In this case, the 28 year-old was getting steadily worse and was having trouble doing her household chores. Every time her heart rate hit a preset number, she was to lie down. She was also provided with flexibility, resistance, and short-term endurance exercises. Because the muscles moving the lungs use up a lot of energy and can quickly become exhausted in ME/CFS, diaphragmatic breathing was encouraged and gentle upper body stretches were included to reduce pain levels. The resistance exercises were done while lying down. Yoga, meditation, and other disciplines that focus on breathing, as well, to slowly drop the heart rate, reduce stress, and reduce pain were recommended.

After a year of heart rate monitor use, deep breathing, flexibility and short-term endurance exercises, the patient reported substantial improvements in general functioning and, importantly, some of her physiological measures notched upwards.

Parts of her body began to respond more normally to exercise. During an exercise test, her respiratory rate (the number of breaths she took), the amount of oxygen she inhaled, her heart rate, and her blood pressure went up dramatically.

Her aerobic energy production system was still broken – but her ability to use her anaerobic energy production system to produce energy increased significantly. She was able to be active at a significantly higher level (about 20 heartbeats higher) without triggering a negative response. Even though she was still limited aerobically, it was as if her cardiovascular system had emerged from a state of partial hibernation.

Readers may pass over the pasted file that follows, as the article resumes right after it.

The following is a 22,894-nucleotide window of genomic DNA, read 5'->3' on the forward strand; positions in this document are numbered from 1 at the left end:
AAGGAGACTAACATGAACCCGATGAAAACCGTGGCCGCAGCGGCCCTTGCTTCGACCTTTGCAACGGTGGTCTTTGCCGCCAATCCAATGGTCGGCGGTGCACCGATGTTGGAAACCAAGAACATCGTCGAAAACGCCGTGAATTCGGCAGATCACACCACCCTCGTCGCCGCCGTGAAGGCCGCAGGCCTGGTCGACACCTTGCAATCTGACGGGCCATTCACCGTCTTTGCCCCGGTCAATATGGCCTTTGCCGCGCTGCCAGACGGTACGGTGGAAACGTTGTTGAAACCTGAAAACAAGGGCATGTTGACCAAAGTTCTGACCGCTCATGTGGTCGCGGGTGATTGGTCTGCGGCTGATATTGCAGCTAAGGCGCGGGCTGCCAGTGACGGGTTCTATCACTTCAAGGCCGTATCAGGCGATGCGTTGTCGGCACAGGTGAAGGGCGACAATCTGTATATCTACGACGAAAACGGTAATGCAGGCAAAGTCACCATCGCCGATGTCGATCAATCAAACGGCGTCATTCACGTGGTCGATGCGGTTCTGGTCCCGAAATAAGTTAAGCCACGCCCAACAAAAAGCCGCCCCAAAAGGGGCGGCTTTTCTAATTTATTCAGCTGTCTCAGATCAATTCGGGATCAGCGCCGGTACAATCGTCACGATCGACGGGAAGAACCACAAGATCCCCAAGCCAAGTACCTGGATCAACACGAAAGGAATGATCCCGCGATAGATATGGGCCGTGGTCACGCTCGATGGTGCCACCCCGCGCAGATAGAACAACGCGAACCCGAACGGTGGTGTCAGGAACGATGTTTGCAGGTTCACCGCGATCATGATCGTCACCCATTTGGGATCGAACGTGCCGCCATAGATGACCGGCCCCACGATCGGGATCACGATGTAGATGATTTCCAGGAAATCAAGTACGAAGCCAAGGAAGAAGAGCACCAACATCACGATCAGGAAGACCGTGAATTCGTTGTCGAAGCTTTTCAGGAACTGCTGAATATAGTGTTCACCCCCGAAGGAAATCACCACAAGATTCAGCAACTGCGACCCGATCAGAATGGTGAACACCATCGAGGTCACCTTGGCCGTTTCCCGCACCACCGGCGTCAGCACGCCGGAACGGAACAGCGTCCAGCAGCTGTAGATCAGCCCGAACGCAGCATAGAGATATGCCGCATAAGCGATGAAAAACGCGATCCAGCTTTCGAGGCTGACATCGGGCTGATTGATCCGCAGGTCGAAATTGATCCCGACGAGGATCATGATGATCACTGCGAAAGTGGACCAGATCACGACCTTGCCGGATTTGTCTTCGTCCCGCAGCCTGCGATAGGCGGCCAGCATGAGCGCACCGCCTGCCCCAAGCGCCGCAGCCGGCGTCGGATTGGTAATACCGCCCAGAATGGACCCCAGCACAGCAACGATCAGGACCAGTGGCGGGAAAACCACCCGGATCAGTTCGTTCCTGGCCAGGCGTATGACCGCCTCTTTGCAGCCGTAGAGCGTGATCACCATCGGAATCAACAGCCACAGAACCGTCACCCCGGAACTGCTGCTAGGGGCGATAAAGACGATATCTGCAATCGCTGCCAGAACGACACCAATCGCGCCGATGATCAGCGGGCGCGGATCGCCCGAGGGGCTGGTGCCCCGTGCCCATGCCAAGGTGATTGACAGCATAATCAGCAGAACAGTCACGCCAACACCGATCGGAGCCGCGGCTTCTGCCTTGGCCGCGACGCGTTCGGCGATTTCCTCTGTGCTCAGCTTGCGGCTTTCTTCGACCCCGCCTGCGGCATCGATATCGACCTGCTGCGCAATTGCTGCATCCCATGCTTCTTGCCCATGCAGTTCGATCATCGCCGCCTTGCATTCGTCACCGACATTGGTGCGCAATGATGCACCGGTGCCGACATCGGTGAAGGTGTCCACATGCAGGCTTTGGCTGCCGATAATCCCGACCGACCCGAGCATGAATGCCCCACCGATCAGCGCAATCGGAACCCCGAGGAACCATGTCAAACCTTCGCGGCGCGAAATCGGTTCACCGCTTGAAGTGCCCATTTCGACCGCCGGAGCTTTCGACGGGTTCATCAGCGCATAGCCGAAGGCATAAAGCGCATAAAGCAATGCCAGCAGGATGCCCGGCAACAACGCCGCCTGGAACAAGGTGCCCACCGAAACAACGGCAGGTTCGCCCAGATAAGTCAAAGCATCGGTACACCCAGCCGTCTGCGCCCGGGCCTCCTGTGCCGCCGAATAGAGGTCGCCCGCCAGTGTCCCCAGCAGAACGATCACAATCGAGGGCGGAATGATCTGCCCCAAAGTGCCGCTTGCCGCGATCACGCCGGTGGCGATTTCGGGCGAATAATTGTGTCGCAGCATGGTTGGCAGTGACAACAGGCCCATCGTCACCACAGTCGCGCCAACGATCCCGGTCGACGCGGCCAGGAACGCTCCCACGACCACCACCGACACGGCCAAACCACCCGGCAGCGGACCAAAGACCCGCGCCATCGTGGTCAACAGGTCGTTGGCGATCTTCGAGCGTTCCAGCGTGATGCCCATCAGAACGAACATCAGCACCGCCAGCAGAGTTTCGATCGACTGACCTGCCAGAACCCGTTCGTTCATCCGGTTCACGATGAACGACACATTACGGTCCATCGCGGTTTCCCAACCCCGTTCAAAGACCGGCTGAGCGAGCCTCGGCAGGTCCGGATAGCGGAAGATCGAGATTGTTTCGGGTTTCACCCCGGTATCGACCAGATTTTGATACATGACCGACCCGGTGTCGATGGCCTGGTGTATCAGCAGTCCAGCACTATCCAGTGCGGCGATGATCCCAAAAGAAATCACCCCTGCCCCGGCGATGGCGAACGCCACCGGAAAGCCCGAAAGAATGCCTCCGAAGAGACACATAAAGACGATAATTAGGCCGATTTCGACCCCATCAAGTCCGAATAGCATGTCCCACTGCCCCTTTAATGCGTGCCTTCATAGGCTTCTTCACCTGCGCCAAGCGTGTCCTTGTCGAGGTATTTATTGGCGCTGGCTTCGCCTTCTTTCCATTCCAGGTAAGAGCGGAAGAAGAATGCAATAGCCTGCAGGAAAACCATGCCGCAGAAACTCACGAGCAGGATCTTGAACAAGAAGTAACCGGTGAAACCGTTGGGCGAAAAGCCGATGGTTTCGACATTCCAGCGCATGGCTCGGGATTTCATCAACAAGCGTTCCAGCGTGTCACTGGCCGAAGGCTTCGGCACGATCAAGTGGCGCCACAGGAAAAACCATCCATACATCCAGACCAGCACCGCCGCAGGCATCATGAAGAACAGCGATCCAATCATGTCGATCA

Heart Rate Monitor Based Exercise Program Improves Heart Functioning in Chronic Fatigue Syndrome (ME/CFS)

The Workwell Foundation provides disability testing for ME/CFS and long COVID and provides many resources on exercise and rehabilitation.

Putrino’s Autonomic Nervous System Rehabilitation Program for Long COVID and ME/CFS

Putrino’s program is the only one put to the test in a study. Like Workwell, Putrino puts an emphasis on breathwork but to a greater extent – using the Stasis program to first get the breath under control. Similar to Perikles, Putrino limits exercise (done in the supine position) to 30 seconds with rest periods in between.

After 4-6 weeks – if the patient is able to – isometric exercises begin. If the patient is able to tolerate those, then aerobic exercises and walking begin at low levels. The goal is to be able to complete a 6-minute walk test (6MWT) without increased symptoms. If that goes well, then a 3-month-long progressive aerobic exercise program on a bicycle is next.

Breathing

Both Putrino’s and Workwell’s programs employ deep breathing techniques.

Forty percent of the people in the study were able to complete the full program. Overall, the participants went from feeling “very fatigued” to “moderately fatigued”.

Putrino’s Autonomic Rehabilitation Program for Long COVID: Does it Work?

Conclusion

None of these programs state they can cure ME/CFS, and all recognize that (with some exceptions) a substantial block to producing energy remains. Instead, they try to work within the limitations imposed by these diseases in hopes of increasing one’s tolerance of exertion. All three programs call for short exercise periods followed by rest. Perikles adds the interesting idea of being aware of exercising different muscle groups. Workwell and Putrino both include breathing exercises. Workwell – using the results from exercise tests – takes a more personalized approach. While these programs do not promise a cure, it’s clear that they can improve fitness in some.

Getting Closer? The Breathing / Oxygen Extraction Problem in ME/CFS and Long COVID

But what is causing these exercise problems? Two themes have cropped up recently: problems with extracting oxygen from the blood and getting it into the muscles; and breathing patterns that reduce CO2 levels.